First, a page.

The memory of St. Triphon of Petsamo
"Having arrived in the ultimate north as the first man to enlighten
its people/Thou, oh St. Triphon, guided the people of the North onto the
road to life/and regenerated them from water and the Holy Ghost./Thou
planted Thy spiritual children in the fruitless and rocky country like
the oiltrees of the South/and founded a monastery in the name of the Holy
Trinity./Therefore, we honor Thee as our apostle and as one who strives
for a life without fault in the wilderness, and we fervently beseech Thee:/Pray
to God for all those who honor Thy memory." (St. Triphon's troparion,
St. Triphon of Petsamo was born into a priest's family in the town of
Torzhek in the region of Novgorod in 1495. He was baptized Mitrophan.
It is told that he was, as a young man, impressed by the words "Blessed
is their way of life who, guided by God, strive in the desert for a life
without sin". In silence, he also heard the call "Go
and defend the faith in the uninhabited and ignorant land where God's
word has not yet been preached but where thirst is great, for I who have
mercy have remembered my people, and the love of my covenant is as great
as ever." And the voice continued: "Be not reluctant,
but go where I lead you, and say what I give you to say."
Mitrophan interpreted the words as a call to do apostolic work, and left
for the north, to bring enlightenment to the Skolt Lapps living on the
rivers and fjords there. He preached the gospel to the Skolt Sámi
for two decades, converting slowly a great part of the population living
in the area between the rivers Petsamojoki, Paatsjoki and Näätämöjoki.
With permission from Bishop Makar in Novgorod, Mitrophan built a small
and simple church - later consecrated to the Holy Trinity - on the river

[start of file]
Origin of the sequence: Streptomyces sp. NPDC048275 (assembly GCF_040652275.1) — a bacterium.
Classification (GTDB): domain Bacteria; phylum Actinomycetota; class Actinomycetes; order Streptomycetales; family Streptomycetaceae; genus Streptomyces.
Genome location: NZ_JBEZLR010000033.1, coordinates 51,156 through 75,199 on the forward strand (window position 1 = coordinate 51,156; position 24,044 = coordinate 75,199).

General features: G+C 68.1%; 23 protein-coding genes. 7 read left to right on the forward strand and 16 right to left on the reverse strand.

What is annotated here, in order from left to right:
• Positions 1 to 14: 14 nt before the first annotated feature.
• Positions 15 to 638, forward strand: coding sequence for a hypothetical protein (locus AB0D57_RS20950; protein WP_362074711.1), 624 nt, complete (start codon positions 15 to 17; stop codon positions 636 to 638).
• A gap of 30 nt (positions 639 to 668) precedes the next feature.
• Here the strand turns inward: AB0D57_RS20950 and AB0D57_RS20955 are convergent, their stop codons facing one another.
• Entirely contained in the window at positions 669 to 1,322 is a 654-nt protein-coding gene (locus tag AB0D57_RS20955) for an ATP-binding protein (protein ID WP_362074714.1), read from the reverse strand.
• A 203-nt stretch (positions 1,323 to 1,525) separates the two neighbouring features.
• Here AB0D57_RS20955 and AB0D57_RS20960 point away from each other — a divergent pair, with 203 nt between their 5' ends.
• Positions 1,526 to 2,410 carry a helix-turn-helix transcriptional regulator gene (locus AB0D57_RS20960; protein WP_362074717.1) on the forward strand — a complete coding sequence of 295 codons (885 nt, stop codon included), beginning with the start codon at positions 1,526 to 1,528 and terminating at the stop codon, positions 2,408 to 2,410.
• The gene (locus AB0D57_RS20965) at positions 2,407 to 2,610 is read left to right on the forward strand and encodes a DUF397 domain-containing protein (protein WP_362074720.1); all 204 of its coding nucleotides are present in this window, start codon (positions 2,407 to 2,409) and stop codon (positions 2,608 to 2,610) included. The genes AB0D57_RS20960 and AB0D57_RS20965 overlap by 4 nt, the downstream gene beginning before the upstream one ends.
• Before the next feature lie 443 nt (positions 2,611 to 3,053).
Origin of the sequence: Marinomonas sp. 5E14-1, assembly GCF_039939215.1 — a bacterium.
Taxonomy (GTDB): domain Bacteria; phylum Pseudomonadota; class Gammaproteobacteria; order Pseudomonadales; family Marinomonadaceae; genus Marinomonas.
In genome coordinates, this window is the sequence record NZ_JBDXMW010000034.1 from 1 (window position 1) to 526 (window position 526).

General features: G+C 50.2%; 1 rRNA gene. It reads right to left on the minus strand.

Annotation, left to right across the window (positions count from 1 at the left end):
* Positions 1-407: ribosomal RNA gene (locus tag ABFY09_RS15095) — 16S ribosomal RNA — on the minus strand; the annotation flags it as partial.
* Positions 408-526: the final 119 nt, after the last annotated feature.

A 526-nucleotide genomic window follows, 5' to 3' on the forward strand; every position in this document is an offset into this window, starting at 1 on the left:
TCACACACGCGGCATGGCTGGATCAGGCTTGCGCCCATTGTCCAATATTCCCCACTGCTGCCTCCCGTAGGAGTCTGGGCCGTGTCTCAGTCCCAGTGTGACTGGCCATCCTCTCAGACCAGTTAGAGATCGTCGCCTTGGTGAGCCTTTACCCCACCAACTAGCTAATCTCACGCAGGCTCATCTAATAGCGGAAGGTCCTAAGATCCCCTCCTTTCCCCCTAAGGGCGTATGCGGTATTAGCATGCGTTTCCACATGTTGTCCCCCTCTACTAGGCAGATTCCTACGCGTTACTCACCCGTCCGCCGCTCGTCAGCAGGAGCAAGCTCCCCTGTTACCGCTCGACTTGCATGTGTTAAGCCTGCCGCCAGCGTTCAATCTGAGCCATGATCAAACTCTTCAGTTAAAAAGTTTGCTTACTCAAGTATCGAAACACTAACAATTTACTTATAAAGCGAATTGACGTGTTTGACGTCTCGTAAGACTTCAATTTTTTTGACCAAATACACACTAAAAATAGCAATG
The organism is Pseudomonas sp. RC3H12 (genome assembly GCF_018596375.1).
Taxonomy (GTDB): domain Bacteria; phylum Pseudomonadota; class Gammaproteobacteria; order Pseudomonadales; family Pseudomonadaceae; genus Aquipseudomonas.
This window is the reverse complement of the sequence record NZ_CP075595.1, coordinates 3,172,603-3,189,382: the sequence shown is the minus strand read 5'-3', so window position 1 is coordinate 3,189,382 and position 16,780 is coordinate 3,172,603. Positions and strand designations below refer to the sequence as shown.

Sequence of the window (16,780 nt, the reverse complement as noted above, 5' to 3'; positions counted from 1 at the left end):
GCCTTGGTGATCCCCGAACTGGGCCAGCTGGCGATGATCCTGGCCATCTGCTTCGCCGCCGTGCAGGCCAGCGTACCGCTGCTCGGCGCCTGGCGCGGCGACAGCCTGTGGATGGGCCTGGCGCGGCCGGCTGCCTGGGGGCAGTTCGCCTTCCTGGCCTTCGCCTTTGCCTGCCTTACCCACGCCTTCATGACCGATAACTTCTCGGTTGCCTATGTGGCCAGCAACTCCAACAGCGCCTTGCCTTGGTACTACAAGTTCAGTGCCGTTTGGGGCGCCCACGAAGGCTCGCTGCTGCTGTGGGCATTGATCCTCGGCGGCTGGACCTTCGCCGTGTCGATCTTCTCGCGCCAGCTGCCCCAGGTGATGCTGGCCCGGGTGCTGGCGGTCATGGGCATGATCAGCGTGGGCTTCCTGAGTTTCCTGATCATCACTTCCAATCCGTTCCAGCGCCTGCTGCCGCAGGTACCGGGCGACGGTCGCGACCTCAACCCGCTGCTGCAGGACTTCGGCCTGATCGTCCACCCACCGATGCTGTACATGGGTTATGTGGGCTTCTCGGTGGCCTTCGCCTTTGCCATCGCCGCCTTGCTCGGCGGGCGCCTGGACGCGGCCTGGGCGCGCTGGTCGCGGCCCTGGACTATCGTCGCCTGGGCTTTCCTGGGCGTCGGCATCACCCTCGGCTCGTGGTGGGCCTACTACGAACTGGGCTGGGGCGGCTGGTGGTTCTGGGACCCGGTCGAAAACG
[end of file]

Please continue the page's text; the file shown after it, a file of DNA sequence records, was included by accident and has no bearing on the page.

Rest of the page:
Petsamojoki. When visiting the Kola Peninsula, Ilja from Novgorod - a
monk in holy orders - consecrated the church and baptized the Lapps who
had adopted the Christian belief. On the same day - February 1st 1533
- Mitrophan was ordained a monk and given the name Triphon. This is also
considered the day when the Petsamo monastery was founded.
|Petsamo Monastery in the
1930s. A colored glass negative. Photo: Suomen Matkailijayhdistys
Monk Triphon continued to convert Skolt Sámi into the Christian
faith in Petsamo, but he was also anxious about the economy of the monastery.
He travelled to the region of Novgorod to collect means for the monastery
and visited Czar Ivan the Terrible in Moscow, to get his recognition for
the monastery. In addition to the official recognition, the Czar granted
the monastery of Petsamo a deed of donation - dated November 1st 1556
- through which the monastery received large land areas and the fishing
rights to the waters in these areas. In addition, Monk Triphon used the
means donated by the Czar for building three churches: a church consecrated
to the holy princes Boris and Gleb on the river Paatsjoki, a small chapel
consecrated to the great martyr Georgios on the river Näätämöjoki,
and a church concecrated to the Death of the One Who Bore God on the river
Later, Monk Triphon himself was buried by the last-mentioned church.
He died on December 15th 1583. Before dying, he foresaw the devastation
of the monastery but comforted the fraternity by saying that, with God's
help, the monastery could be raised from the ashes. The troops of Pekka
Vesainen ravaged the monastery and killed 116 monks on Christmas night
in 1589. After this, it took hundreds of years for the monastery of Petsamo
to flourish again: this happened as late as the 1880s.